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Comment: 1. Membership in the Union

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1. Membership in the Union

1. Membership in the Union became involuntary and enforceable by military invasion."

True. However, this conflict was inevitable.

"Over 600,000 Americans died whereas slavery was ended without bloodshed in much of the world."

There is this Ron Paul fantasy that the North could have ended slavery without bloodshed, by just purchasing the slaves from the South. Yeah, with whose permission? You think the South would have agreed to give up such a valuable economic rule?

Both in terms of its role in the economy, as well as the sheer number of slaves, the US was in a very unique position. Plus, the other countries had more authoritarian governments...government who COULD unilaterally free all slaves with no protest, for fear of reprisal.

If having a weaker government, means war has to break out for slavery to end, so be it. The alternative would have been to save those 600,000 lives at the expensive of a much more authoritarian regime.

"Lincoln's main goal was to preserve the Union, and if the Southern states would have agreed to rejoin under the condition that slavery not be abolished, Lincoln would have accepted those terms."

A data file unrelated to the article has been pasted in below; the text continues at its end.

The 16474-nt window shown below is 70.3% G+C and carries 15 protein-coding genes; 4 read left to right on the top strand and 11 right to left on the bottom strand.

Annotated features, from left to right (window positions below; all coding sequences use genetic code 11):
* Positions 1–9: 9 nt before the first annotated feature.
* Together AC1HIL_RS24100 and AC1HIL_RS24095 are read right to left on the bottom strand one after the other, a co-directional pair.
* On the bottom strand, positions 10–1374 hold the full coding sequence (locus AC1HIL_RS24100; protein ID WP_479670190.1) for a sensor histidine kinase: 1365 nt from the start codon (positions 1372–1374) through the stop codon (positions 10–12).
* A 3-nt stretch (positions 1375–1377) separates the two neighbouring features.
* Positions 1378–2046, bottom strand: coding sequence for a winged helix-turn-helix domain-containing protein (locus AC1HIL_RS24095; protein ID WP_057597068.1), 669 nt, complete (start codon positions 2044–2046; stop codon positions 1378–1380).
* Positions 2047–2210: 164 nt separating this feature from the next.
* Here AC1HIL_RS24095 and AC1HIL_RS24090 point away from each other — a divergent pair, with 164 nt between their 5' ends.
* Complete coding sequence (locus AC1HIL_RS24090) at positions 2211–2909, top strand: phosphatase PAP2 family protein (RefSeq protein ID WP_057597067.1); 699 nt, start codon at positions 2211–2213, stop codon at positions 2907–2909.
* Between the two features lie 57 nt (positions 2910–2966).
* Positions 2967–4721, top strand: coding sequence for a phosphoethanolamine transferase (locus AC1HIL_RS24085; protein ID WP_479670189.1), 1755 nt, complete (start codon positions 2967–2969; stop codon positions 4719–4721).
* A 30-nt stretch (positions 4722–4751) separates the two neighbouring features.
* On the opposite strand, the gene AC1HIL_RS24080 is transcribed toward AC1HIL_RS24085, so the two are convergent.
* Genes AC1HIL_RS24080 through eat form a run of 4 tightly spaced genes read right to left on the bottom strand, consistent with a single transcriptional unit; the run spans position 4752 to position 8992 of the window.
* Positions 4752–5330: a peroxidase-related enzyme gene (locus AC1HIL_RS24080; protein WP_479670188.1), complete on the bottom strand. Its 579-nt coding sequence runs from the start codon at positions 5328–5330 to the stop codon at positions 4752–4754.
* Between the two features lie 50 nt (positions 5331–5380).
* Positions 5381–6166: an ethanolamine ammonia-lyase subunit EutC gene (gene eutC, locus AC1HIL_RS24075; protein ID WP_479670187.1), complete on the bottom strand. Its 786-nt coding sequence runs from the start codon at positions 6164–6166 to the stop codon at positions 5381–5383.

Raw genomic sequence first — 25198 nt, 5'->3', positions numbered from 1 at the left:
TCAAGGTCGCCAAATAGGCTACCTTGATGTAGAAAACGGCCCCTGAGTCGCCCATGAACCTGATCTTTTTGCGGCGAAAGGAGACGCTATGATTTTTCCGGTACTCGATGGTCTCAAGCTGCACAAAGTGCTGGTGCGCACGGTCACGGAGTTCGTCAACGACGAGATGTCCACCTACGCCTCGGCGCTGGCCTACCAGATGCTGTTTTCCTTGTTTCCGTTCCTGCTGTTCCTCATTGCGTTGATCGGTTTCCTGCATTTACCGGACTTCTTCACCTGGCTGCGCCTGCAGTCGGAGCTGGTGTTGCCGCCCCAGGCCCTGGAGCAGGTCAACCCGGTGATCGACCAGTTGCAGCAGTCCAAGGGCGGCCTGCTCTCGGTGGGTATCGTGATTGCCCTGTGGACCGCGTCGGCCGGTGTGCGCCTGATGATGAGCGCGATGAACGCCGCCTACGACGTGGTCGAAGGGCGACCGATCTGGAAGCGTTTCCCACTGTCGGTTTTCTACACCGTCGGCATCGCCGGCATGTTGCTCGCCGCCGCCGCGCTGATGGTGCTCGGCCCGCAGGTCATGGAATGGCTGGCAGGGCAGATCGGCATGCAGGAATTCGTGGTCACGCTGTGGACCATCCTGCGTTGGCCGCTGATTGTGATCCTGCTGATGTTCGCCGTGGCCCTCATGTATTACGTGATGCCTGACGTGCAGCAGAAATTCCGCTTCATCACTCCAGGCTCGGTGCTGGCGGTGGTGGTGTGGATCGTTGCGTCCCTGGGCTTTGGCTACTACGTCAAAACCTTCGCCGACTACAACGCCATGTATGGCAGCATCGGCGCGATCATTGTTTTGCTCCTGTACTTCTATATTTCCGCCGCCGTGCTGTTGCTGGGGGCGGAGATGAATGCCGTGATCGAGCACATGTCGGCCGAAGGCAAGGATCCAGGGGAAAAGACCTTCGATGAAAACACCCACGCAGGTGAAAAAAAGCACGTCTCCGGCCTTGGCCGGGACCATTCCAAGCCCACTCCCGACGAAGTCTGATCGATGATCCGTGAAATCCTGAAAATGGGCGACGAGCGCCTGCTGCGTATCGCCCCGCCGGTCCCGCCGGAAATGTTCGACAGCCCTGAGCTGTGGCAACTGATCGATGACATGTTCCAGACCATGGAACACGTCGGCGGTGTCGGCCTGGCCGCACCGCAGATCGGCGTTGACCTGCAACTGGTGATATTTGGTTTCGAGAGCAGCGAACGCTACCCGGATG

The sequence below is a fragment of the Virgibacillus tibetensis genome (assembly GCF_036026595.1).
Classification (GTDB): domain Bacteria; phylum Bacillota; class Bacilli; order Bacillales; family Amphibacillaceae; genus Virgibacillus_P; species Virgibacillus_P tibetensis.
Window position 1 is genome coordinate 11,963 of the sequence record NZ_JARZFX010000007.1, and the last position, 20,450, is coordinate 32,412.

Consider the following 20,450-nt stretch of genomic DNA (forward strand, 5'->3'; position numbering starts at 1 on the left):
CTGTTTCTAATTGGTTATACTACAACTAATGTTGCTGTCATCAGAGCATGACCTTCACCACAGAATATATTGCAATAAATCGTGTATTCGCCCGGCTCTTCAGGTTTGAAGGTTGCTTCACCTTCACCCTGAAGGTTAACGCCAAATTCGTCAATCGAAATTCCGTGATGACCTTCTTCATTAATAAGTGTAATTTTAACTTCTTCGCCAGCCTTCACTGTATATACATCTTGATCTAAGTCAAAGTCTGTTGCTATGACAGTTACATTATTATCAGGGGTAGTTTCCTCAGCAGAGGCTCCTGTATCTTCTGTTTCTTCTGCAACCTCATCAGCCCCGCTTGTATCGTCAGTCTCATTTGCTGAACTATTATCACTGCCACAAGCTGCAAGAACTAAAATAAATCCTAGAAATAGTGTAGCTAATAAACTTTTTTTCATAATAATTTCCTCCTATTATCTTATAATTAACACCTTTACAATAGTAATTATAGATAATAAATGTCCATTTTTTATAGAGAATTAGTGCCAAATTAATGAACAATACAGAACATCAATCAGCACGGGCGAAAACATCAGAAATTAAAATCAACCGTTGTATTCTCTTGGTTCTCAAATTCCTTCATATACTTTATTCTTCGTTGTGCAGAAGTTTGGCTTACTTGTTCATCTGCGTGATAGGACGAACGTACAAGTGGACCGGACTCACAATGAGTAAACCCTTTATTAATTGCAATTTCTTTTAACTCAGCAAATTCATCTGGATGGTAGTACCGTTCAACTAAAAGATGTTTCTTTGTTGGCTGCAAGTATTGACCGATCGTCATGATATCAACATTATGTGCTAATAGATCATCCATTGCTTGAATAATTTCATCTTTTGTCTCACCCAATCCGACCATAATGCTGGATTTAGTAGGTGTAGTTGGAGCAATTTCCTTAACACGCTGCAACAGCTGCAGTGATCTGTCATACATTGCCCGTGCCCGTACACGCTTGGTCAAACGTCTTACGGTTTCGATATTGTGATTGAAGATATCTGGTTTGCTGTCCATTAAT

Again, Lincoln says he would. What assurances could he give the South that slavery would never be targeted again? After all, he can't unilaterally change the Constitution. The fact is, Lincoln also had to deal with a large number of abolitionists in his own party, individuals who would not have stood for slavery ending. You forget that there were 13 free states and multiple no-slave territories that would have fought strongly against slavery.

That is the main issue in the war. The South rightfully feared that their right to own slaves would always be threatened.

"Lincoln damaged the economy and financially strapped many people in the South by instituting tariffs to 'protect' manufacturing in the North (another big cause for secession)."

True. Although the tariffs only really affected the richest Southerners. And Lincoln did not single-handedly enact those tarriffs; Congress did. And, FYI, the Morrill tarriff was not signed by Lincoln. AND, the Confederancy upon its creation also implemented a tarriff, effective at 21%..the Morrill tarriff was effctive at 26%. Plus, effective rates were lower than historical norms (like in 1828)

"Lincoln suspended habeas corpus and the 1st Amendment which led to the detainment of many people in the press that spoke out against him - setting a very bad precedent."

True. Washington was the first violator when he squashed the Whiskey Rebellion. Oh, and of course, Thomas Jefferson with the naval heatlh insurance act.

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Specific cuts; defense spending: